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Rapid Population Growth to Put Water Supply Under Strain in Lilongwe

By Sellaphine Banda

Lilongwe Water Board (LWB) has projected that the city’s population, currently at one million, will grow to 3.8 million by 2045 which the institution fears will severely strain the water supply service to city residents.

LWB Chief Executive officer revealed this Wednesday during a press briefing held at the water board’s offices in Lilongwe on the upcoming two-day conference on Infrastructure Investment financing.

Chikuni reminded journalists that according to the 2019 Malawi Population and Housing Census, Lilongwe City’s population is about one million (1,000,000).

However, the LWB Chief Executive said going by the current population growth rate, the city’s population will grow to 3.8 million by 20145.

 He worried that the development is likely to continue straining the supply of water by LWB to its clients.

“The water supply is under strain and the city is facing water shortages, which is expected to be severe over the coming years unless major investments on additional water sources are made,” Chikuni said.

 On the two-day conference on Infrastructure Investment Financing LWB will host from November 14 to 15 at BICC in Lilongwe, Chikuni said the aim is to bring awareness to investors on the projects LWB has planned.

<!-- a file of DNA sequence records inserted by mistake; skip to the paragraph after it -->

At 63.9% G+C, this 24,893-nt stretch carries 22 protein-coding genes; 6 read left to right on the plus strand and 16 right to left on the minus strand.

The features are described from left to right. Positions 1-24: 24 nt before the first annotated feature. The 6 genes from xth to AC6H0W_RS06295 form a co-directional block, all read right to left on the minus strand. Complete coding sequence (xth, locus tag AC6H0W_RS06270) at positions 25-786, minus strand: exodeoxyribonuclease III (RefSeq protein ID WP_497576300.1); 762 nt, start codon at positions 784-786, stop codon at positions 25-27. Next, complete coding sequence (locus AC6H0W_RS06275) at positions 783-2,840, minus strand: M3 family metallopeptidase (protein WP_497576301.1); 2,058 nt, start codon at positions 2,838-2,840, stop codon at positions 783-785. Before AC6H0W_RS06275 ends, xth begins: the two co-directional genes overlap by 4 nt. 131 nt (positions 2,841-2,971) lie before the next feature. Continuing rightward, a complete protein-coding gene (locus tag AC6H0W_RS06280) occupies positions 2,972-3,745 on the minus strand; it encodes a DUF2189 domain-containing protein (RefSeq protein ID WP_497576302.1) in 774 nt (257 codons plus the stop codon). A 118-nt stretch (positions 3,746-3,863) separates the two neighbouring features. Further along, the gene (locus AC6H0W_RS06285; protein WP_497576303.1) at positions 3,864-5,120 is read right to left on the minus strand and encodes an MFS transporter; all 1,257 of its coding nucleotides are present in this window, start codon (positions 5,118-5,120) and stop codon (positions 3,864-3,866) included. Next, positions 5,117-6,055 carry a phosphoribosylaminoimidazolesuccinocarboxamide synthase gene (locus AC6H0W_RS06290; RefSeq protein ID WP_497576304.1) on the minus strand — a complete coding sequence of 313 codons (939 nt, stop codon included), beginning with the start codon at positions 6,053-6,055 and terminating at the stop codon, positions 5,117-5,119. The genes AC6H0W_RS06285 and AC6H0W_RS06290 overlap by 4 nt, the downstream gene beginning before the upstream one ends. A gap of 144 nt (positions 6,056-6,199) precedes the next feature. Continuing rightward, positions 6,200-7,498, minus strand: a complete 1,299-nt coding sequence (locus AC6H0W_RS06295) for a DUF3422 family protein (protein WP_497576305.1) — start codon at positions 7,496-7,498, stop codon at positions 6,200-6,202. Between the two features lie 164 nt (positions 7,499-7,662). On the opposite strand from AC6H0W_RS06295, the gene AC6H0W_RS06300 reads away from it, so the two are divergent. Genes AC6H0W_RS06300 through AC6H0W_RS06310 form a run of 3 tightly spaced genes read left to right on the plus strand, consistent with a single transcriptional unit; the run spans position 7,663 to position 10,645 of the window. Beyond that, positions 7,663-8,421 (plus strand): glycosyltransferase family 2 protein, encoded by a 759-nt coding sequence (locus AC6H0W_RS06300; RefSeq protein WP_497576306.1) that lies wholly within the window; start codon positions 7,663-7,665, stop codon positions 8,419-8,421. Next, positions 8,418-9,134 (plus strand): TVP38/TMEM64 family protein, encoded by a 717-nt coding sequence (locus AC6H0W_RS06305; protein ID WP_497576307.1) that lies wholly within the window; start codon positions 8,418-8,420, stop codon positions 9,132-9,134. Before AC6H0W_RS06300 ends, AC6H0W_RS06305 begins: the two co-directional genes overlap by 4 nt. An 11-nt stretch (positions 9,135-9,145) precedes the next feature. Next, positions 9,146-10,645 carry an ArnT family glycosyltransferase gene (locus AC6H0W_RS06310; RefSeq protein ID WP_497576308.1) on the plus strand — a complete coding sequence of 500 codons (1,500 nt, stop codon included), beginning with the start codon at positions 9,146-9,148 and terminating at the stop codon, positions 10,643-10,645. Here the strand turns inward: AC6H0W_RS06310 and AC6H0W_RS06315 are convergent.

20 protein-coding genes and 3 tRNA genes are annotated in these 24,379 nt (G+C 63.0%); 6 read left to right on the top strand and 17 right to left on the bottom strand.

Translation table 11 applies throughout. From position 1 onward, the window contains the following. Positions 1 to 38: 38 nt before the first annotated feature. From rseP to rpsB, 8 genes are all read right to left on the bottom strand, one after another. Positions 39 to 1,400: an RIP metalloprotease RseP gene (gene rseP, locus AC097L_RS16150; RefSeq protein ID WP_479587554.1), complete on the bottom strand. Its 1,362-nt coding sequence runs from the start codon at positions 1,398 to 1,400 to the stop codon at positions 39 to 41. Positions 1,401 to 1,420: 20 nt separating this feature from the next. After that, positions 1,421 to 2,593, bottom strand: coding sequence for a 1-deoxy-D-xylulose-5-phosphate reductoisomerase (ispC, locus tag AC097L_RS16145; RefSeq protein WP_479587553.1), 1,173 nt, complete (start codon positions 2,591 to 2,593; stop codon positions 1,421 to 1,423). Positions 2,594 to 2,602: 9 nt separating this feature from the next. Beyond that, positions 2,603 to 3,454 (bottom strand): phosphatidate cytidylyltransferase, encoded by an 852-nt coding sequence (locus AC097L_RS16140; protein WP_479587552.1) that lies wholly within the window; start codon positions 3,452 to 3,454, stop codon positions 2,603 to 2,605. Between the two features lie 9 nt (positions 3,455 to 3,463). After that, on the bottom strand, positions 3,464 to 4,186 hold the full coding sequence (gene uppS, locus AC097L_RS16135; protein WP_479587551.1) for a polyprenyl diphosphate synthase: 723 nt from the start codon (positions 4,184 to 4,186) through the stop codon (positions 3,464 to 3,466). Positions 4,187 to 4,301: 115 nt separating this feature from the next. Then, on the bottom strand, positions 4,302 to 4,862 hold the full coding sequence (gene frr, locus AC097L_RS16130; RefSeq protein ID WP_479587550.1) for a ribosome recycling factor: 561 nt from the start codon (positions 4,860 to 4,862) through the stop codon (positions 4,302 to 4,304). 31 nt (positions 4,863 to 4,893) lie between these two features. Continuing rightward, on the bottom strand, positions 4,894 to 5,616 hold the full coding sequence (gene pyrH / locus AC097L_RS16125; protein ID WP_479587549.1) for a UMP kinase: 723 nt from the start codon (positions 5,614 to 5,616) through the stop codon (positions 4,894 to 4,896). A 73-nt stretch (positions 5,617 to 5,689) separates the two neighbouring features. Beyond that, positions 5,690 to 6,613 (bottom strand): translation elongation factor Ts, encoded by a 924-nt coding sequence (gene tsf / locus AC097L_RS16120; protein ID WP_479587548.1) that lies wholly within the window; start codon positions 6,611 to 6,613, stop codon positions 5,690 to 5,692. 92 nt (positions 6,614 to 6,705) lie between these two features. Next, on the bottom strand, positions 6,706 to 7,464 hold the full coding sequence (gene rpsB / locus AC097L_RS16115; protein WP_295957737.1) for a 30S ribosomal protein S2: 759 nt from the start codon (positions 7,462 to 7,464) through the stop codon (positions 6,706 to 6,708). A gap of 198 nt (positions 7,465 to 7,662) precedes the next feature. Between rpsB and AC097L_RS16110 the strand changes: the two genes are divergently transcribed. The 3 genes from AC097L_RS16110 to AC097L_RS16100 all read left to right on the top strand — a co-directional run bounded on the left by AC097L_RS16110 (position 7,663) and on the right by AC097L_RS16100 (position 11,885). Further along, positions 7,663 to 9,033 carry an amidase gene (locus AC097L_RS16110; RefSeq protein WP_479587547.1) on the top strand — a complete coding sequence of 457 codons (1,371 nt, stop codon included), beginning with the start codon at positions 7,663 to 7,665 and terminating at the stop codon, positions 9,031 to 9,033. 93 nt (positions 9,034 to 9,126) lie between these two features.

He said hosting a conference is the water board’s strategy to explore opportunities that would assist the financing of its Investment Plan.

“We have invited national and international private investors, international non-governmental organizations and other innovative funding sources so that they can see the LWB Investment Plan,” Chikuni said.

He added that to close up the gap between capacity and demand for water in the short to long term, LWB has developed an Investment Plan for the projects.

“We have a new water source at Diamphwi River. This is the biggest project that we have talked about for quite some time and would like some investors to assist us so that we are able to supply water in areas which are without potable water.

“This Infrastructure Investment Financing conference will be better place to lobby some investors who can help us in that project,” Chikuni said.-MANA

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